alternative-zine.com
M'era Luna 2018

Interviews

Pain of Salvation
Interview with: Daniel Gildenlow of Pain of Salvation.
2005-01-10

In this midday I had the luck to talk with one the most creative and interesting minds of our days, Pain of Salvation Mastermind Daniel Gildenlow.

R: Hi Daniel, how are you?
D: I’m fine
R: have you been busy lately?
D: yeah, we’re working on the DVD right now, but the last two days I’ve been doing a lot of interviews., so my throat hearts a bit.
R: getting tired from all this interviews?
D: not the interviews in themselves but it is tiring for the voice, it’s more damaging then singing it appears.
(both laugh)

R: for the people in Israel who aren’t familiar that much with you, and your music, cant you tell us a few words about yourself?
D: I formed a band called reality when I was eleven, from that time pain of salvation has been born over the time, we’ve changed music styles, but somewhere around 1991, i would say , pain of salvation as we know it today was very much born, but it wasn’t complete until I think 1996 when Fredrik joined the band on keyboards, that was the first time we felt ready for the world.

R: The question is, was the world ready for you guys you know (both laugh), what have you been doing lately expect for your latest release BE and touring with the flower kings?
D: yeah, BE is such a weird thing , because I started to write down the outlines of the concept two years ago, and I was heavily involved in BE ever since, so even though, in the audience, public point of view we’ve been kind of away in the last two years, in fact this last two years were more busy then ever to pain of salvation, because we have the whole writing process and the rehearsal process of BE, and then the whole stage production which was kind of in a large scale and after that we started to record the studio version, the album, doing that there has been a lot of work on the concept all the time and a lot of source literature and a lot of research thing going on, that is from my point of view, and during this process I’ve been building my studio at home, you know, to be able to record everything in my own home in the future, and of course you have a lot of technical problems doing that because you have to buy a lot of new stuff and it all has to fit together and sometime you have computers breaking down and stuff like that, and also we did 12:5 in the middle of all this.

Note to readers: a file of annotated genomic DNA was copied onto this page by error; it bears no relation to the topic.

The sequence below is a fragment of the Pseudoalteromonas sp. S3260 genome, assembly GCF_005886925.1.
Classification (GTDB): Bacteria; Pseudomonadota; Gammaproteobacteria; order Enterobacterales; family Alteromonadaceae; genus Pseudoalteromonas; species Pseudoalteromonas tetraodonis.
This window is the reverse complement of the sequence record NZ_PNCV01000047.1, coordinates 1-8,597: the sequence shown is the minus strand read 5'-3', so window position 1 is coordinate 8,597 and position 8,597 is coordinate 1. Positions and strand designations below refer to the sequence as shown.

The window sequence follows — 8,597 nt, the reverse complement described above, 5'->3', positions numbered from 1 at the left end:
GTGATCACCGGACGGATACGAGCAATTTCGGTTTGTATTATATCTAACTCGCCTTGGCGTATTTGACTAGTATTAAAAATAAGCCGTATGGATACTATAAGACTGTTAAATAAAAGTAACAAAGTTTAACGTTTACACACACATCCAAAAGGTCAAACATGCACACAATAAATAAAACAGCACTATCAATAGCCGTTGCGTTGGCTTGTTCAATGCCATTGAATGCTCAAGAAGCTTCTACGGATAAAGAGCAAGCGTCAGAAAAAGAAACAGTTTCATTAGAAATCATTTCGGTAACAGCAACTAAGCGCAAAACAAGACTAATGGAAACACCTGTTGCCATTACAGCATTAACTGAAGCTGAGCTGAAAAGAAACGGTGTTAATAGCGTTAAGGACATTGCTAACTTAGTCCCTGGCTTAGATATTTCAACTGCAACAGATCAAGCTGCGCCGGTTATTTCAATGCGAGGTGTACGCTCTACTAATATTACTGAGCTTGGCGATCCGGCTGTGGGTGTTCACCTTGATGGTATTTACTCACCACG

R: yeah, it was a great album, it’s really unique.
D: oh, thank you, I’m really satisfied, I thought if we’ll do an unplugged album, it’s got to be different, it’s got to have a value of its own, and I think we achieved that so I’m really satisfied with it, but then after that we finished the studio recording and the mixing and the mastering of that, and after that we started working on the live recording, and the DVD, so now we’ve finished the live mixing and mastering of the live track and the surround mix and now we’re working on the extra material stuff like that for the DVD, and we’ve working a lot on the coming of the DVD and now it’s gonna be occurred for the 12:5 album and the BE album of course and we’re trying to get the whole thing up and running again, because we had very little time to spend on those things, we have priorities, we had to have priorities to make this thing work and it’s been a very difficult choice we had to make, and we’re trying to get everything up track again, and right now, the album has been already released, and I did a lot of interviews about the album, for two years I’ve been heavily committed to this whole concept ,it’s definitely weird because now the album is released and the world is paying attention to this, and for me the whole concept is two years old, and I’m getting dizzy from working on it. (both laugh)

R: Are you exited about every ones reaction to it?
D: I’m really happily surprised, I was actually expecting everyone to hate this album initially, I was sure people will hate it and then after one year of listening to it, they will love it, but we will have to take a lot of heat when we’ll release this album, people will not be able to grasp it, both conceptually but especially musically, It takes so much more time then the other albums I think, especially if you are a standard die hard prog. metal head.
R: I personally think this album is much more progrock then progmetal, in my opinion progressive isn’t just about different time signatures and key signatures.